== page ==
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Day of Fire: A Conversation with Josh Brown
[ interview with joshua brown | gospel music week 2005 ]

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Day of Fire PhotocMW: What is the biggest difference in touring as a mainstream band with touring with a Christian band?
Josh: Right now for us it is probably just venues. As a band, it is the same. Like when you are travelling every day and you know you need this much to live — eating and all those things. And just the camaraderie is about the same. Of course, there are way less drugs. When I toured with Full Devil Jacket, it was drugs and sex and partying. And now it is touring without that aspect and it is touring with a purpose. Like you can have a really hard day out on the road being in Day of Fire. And everything can go wrong all the way up to the time of the show. God brings refreshment. When you go ahead and have the right attitude and you play — not even just play but when you go there to meet people and give and to refresh somebody else — God always refreshes you. In many ways it is the same, except we have a purpose. We are not going to a city just to put on a rock show. A relationship ministry kind of thing is involved. It's cool! I mean, honestly, it is fulfilling. It is way better!

cMW: I have heard about your background. A lot of people who have gone thru similar situations as yours get "converted," then stay with it a while, then they fall back. What keeps you grounded?
Josh: I did not have a "conversion". I have had an encounter with God. I did not just make a decision to decide to change my moral code. I know God is real and I have had encounters with God. A friend told me God is like this. God is like a river. You stick your big toe in the river and you find out that it feels pretty good. Then you wade out deeper a little bit, up to your knees. Then you just step out into the middle of the stream when there is absolutely no way you can hold yourself above water — and only God can hold you above water. That is kind of where I am at in it. There is no where else to turn. So I do not have a choice but to turn away. My whole life is grounded in Jesus and His promises. I do not have anywhere else to get to. I should be dead of disease. I should be alone. If you look at all of the things I did in my life, I really really should not be here at all — even alive. I should be burning in hell. There is just no where else to go and I don't want to go anywhere else.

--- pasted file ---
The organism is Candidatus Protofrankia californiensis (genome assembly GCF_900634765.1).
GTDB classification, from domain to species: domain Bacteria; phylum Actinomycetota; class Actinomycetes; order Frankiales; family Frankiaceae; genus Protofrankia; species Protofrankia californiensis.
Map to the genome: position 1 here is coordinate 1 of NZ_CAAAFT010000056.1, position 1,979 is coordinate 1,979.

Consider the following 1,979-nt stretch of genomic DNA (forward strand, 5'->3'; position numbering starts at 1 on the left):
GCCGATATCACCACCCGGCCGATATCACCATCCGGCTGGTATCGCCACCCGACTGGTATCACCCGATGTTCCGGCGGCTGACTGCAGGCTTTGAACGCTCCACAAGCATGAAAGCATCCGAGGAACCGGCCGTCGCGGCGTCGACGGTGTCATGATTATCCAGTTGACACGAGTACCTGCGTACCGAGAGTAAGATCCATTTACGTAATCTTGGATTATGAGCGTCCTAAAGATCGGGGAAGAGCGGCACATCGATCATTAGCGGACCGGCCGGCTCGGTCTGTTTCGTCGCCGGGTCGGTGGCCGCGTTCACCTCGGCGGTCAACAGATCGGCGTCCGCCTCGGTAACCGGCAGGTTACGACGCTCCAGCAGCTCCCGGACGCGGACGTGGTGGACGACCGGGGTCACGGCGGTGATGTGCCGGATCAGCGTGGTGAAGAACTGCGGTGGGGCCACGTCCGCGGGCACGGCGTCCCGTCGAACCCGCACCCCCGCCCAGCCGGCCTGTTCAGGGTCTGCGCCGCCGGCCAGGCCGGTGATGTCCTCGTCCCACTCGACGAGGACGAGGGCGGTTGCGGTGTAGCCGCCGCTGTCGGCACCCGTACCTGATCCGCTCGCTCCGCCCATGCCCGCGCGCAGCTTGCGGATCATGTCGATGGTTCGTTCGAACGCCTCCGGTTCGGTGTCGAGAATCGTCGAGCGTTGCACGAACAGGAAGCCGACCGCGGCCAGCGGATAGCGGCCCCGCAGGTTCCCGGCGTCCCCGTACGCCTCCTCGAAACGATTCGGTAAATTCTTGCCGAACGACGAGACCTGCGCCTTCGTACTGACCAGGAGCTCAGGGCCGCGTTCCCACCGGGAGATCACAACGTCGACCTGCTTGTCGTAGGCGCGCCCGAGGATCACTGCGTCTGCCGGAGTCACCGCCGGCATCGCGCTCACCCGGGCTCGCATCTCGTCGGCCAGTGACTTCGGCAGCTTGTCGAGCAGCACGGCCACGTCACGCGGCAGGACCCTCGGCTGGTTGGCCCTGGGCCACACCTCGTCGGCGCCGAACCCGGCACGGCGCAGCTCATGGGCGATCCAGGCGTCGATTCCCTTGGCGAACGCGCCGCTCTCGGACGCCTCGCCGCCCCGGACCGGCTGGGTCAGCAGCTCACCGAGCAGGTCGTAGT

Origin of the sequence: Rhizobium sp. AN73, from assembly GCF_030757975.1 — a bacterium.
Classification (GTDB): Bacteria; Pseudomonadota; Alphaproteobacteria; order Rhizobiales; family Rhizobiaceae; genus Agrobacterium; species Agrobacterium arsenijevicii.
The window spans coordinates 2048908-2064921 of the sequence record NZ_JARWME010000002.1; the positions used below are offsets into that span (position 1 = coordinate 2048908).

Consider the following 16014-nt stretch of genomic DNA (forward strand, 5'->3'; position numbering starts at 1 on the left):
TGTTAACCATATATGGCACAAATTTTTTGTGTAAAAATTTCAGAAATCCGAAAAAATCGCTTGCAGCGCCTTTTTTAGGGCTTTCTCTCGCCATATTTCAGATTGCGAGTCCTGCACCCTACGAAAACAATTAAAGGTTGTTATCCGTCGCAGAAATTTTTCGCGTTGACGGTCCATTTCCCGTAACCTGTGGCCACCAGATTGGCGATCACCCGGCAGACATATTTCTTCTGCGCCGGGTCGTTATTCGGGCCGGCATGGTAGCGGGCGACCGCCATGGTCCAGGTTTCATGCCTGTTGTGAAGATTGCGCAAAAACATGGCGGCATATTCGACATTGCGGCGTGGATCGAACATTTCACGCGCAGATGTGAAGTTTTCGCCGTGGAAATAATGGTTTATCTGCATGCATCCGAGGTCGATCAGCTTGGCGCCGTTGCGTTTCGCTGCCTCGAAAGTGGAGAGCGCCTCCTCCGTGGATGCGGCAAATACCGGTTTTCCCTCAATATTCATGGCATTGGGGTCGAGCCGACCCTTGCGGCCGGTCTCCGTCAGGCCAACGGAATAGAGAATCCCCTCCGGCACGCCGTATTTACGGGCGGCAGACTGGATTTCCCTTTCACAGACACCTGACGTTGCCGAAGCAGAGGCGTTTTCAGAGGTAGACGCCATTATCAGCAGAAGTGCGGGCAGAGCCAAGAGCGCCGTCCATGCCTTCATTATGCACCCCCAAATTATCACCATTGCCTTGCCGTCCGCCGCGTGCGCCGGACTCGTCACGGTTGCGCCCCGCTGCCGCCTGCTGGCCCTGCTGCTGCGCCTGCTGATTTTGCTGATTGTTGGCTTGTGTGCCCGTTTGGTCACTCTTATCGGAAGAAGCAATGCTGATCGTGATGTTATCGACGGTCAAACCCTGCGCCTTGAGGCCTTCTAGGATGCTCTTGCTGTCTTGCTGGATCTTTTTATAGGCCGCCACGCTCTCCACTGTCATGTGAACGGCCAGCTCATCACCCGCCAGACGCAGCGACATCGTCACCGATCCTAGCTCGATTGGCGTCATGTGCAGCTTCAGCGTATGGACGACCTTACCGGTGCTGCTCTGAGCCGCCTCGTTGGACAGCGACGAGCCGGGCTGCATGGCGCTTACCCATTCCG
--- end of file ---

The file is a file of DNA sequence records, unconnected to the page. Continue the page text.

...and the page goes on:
cMW: This week, one of the Third Day Gomers told me that you go around talking about Jesus all the time.